Abraxane approved: The drug Abraxane has been recently approved by the FDA in the fight against late-stage pancreatic cancer as a part of patients’ chemotherapy regimens, WebProNews reports this Saturday, Sept. 7. The new drug by Celgene has already been approved to slow both breast cancer and non-small cell lung cancer, and the drug can now be used for those suffering from pancreatic cancer.
Having Abraxane approved by the FDA is welcome news for pancreatic cancer patients in particular who cannot have cancerous cells removed through surgery due to the late stages of the cancer, attests M.D. director of Hematology and Oncology products for the FDA Drug evaluation and Research Center.
“Patients with pancreatic cancer are often diagnosed after the cancer has advanced and cannot be surgically removed,” the FDA official noted. “In these situations, and in situations when the cancer has progressed following surgery, options like Abraxane can help prolong a patient’s life.”
Abraxane works with the new FDA approval to help extend patients’ lives by delaying overall tumor growth during the chemotherapy regimen. It is often sued in tandem with gemcitabine so that the pancreatic cancer does not spread to other parts of the human body quickly.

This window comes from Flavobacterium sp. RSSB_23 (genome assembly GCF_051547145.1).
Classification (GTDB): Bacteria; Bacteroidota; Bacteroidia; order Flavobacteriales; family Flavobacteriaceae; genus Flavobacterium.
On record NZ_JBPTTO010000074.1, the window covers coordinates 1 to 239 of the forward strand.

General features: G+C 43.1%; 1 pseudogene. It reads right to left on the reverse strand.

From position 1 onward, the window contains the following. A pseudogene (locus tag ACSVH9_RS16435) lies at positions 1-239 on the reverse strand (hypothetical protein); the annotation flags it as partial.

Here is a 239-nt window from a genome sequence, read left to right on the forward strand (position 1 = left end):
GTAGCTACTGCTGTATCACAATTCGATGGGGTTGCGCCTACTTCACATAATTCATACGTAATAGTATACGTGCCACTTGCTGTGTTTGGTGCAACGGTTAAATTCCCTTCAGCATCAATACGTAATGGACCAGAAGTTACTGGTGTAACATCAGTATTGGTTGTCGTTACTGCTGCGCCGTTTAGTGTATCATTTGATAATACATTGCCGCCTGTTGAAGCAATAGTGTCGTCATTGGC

In a recent study, participants with late-stage pancreatic who received Abraxane as part of their chemotherapy regiments lived nearly 2 months longer than those who did not receive the drug. A considerable delay in cancer tumor growth and longer life spans (between one and three years) were also found.
"Those participants, who received Abraxane plus gemcitabine, experienced a delay in tumor growth. Abraxane caused an increase in one-year survival, 35 percent vs 22 percent (non-receivers) and also doubled the percentage of patients who survived for two years from the start of treatment, with 9 percent still alive compared with 4 percent for gemcitabine alone."
While a small step for some, concluded the report, having Abraxane approved is one victory for cancer survivors and continuing patients in the fight against cancer.